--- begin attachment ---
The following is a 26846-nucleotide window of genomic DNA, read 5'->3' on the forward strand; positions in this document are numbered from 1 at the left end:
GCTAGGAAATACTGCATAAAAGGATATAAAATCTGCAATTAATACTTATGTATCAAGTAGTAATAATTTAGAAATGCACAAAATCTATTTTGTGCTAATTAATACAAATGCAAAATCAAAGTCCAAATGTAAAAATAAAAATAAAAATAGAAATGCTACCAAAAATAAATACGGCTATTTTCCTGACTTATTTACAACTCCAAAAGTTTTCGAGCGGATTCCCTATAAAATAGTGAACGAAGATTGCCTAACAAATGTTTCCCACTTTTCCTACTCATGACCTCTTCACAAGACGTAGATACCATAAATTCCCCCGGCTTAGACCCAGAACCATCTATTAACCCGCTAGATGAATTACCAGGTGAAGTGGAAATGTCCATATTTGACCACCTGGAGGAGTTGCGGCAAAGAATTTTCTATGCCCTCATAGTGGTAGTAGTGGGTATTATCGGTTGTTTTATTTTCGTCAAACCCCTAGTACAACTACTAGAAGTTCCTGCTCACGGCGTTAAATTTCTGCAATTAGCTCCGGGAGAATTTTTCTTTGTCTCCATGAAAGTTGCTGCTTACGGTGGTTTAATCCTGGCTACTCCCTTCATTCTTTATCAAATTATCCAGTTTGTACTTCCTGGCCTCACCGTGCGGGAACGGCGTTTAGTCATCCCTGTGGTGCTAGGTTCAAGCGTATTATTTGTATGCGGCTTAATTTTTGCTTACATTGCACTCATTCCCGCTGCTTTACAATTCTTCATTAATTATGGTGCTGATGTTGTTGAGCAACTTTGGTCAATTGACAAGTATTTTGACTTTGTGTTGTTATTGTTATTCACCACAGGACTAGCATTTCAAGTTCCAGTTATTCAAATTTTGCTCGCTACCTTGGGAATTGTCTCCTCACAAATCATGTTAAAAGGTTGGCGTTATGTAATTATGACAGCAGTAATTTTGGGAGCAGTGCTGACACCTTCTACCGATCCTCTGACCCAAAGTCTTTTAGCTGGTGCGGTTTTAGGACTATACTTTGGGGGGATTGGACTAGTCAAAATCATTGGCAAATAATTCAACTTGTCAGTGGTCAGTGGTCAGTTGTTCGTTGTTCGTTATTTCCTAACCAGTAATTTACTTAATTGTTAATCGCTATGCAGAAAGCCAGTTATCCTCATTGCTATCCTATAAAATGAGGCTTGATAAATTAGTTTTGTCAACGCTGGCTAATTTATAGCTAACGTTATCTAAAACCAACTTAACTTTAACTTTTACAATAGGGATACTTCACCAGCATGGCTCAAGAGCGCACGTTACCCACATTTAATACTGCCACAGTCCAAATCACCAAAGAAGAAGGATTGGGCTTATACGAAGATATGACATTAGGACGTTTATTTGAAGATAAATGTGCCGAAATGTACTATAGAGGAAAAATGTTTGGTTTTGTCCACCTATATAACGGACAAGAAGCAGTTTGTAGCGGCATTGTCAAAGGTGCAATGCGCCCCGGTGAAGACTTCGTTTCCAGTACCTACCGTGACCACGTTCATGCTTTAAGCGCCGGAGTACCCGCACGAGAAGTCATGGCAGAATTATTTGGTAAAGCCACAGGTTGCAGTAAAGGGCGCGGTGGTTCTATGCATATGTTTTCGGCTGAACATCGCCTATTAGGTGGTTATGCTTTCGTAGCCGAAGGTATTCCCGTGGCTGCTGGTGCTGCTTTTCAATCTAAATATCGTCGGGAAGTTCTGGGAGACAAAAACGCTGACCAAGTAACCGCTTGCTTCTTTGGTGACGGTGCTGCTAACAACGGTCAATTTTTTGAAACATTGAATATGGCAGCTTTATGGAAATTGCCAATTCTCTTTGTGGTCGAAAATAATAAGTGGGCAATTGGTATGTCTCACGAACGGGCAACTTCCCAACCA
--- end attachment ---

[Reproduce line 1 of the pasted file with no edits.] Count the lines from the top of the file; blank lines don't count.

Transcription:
The following is a 26846-nucleotide window of genomic DNA, read 5'->3' on the forward strand; positions in this document are numbered from 1 at the left end: